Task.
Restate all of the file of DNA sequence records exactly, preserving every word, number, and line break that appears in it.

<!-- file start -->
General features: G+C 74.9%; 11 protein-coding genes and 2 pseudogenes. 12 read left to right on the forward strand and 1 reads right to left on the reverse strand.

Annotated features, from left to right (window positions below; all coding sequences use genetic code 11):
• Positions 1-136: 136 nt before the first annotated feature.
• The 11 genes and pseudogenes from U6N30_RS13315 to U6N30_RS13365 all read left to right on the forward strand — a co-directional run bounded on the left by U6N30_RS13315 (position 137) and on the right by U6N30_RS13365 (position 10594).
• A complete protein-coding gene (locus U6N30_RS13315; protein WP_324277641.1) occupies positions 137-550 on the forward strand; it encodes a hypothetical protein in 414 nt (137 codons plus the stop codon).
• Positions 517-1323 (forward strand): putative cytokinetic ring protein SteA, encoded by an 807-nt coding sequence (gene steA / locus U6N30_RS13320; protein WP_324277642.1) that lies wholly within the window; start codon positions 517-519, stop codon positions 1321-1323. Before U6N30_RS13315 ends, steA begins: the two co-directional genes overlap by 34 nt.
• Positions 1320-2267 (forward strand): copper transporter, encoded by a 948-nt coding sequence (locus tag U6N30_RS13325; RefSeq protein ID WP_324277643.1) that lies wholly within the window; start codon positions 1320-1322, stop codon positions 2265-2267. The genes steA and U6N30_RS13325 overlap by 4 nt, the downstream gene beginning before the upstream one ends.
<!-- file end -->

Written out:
General features: G+C 74.9%; 11 protein-coding genes and 2 pseudogenes. 12 read left to right on the forward strand and 1 reads right to left on the reverse strand.

Annotated features, from left to right (window positions below; all coding sequences use genetic code 11):
• Positions 1-136: 136 nt before the first annotated feature.
• The 11 genes and pseudogenes from U6N30_RS13315 to U6N30_RS13365 all read left to right on the forward strand — a co-directional run bounded on the left by U6N30_RS13315 (position 137) and on the right by U6N30_RS13365 (position 10594).
• A complete protein-coding gene (locus U6N30_RS13315; protein WP_324277641.1) occupies positions 137-550 on the forward strand; it encodes a hypothetical protein in 414 nt (137 codons plus the stop codon).
• Positions 517-1323 (forward strand): putative cytokinetic ring protein SteA, encoded by an 807-nt coding sequence (gene steA / locus U6N30_RS13320; protein WP_324277642.1) that lies wholly within the window; start codon positions 517-519, stop codon positions 1321-1323. Before U6N30_RS13315 ends, steA begins: the two co-directional genes overlap by 34 nt.
• Positions 1320-2267 (forward strand): copper transporter, encoded by a 948-nt coding sequence (locus tag U6N30_RS13325; RefSeq protein ID WP_324277643.1) that lies wholly within the window; start codon positions 1320-1322, stop codon positions 2265-2267. The genes steA and U6N30_RS13325 overlap by 4 nt, the downstream gene beginning before the upstream one ends.